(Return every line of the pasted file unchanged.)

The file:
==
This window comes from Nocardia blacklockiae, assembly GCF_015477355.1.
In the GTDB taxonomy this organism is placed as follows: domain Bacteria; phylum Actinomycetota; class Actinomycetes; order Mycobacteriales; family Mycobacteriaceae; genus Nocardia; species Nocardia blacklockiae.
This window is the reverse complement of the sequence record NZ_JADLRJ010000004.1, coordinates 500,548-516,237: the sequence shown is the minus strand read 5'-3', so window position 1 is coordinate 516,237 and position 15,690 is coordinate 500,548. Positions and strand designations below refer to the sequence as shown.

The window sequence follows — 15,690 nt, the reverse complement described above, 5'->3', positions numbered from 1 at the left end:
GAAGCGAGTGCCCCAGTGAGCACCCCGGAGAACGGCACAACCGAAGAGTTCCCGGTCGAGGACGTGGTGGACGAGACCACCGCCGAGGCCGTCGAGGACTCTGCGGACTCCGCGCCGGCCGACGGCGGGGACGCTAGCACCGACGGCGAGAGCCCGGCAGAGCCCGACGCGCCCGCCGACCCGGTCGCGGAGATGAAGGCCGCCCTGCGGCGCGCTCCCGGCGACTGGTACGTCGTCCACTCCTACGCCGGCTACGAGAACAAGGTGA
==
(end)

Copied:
This window comes from Nocardia blacklockiae, assembly GCF_015477355.1.
In the GTDB taxonomy this organism is placed as follows: domain Bacteria; phylum Actinomycetota; class Actinomycetes; order Mycobacteriales; family Mycobacteriaceae; genus Nocardia; species Nocardia blacklockiae.
This window is the reverse complement of the sequence record NZ_JADLRJ010000004.1, coordinates 500,548-516,237: the sequence shown is the minus strand read 5'-3', so window position 1 is coordinate 516,237 and position 15,690 is coordinate 500,548. Positions and strand designations below refer to the sequence as shown.

The window sequence follows — 15,690 nt, the reverse complement described above, 5'->3', positions numbered from 1 at the left end:
GAAGCGAGTGCCCCAGTGAGCACCCCGGAGAACGGCACAACCGAAGAGTTCCCGGTCGAGGACGTGGTGGACGAGACCACCGCCGAGGCCGTCGAGGACTCTGCGGACTCCGCGCCGGCCGACGGCGGGGACGCTAGCACCGACGGCGAGAGCCCGGCAGAGCCCGACGCGCCCGCCGACCCGGTCGCGGAGATGAAGGCCGCCCTGCGGCGCGCTCCCGGCGACTGGTACGTCGTCCACTCCTACGCCGGCTACGAGAACAAGGTGA